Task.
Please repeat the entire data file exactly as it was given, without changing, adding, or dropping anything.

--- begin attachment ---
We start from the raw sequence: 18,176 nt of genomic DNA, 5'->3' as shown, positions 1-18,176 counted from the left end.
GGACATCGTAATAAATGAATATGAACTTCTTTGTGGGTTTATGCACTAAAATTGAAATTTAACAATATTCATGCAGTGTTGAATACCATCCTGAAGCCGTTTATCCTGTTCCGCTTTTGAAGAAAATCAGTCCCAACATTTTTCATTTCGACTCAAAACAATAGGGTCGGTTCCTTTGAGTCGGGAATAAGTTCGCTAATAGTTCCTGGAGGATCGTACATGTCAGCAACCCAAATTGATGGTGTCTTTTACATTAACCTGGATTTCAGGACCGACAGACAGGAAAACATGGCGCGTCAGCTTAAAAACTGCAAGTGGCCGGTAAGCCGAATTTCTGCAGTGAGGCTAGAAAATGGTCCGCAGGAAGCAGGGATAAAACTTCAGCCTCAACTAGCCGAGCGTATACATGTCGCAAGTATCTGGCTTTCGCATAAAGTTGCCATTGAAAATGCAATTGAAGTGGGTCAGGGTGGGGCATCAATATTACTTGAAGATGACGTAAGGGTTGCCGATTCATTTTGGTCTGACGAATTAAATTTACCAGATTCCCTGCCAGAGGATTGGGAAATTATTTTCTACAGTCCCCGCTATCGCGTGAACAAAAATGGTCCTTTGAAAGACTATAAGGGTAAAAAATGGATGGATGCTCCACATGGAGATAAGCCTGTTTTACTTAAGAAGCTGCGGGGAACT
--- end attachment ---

We start from the raw sequence: 18,176 nt of genomic DNA, 5'->3' as shown, positions 1-18,176 counted from the left end.
GGACATCGTAATAAATGAATATGAACTTCTTTGTGGGTTTATGCACTAAAATTGAAATTTAACAATATTCATGCAGTGTTGAATACCATCCTGAAGCCGTTTATCCTGTTCCGCTTTTGAAGAAAATCAGTCCCAACATTTTTCATTTCGACTCAAAACAATAGGGTCGGTTCCTTTGAGTCGGGAATAAGTTCGCTAATAGTTCCTGGAGGATCGTACATGTCAGCAACCCAAATTGATGGTGTCTTTTACATTAACCTGGATTTCAGGACCGACAGACAGGAAAACATGGCGCGTCAGCTTAAAAACTGCAAGTGGCCGGTAAGCCGAATTTCTGCAGTGAGGCTAGAAAATGGTCCGCAGGAAGCAGGGATAAAACTTCAGCCTCAACTAGCCGAGCGTATACATGTCGCAAGTATCTGGCTTTCGCATAAAGTTGCCATTGAAAATGCAATTGAAGTGGGTCAGGGTGGGGCATCAATATTACTTGAAGATGACGTAAGGGTTGCCGATTCATTTTGGTCTGACGAATTAAATTTACCAGATTCCCTGCCAGAGGATTGGGAAATTATTTTCTACAGTCCCCGCTATCGCGTGAACAAAAATGGTCCTTTGAAAGACTATAAGGGTAAAAAATGGATGGATGCTCCACATGGAGATAAGCCTGTTTTACTTAAGAAGCTGCGGGGAACT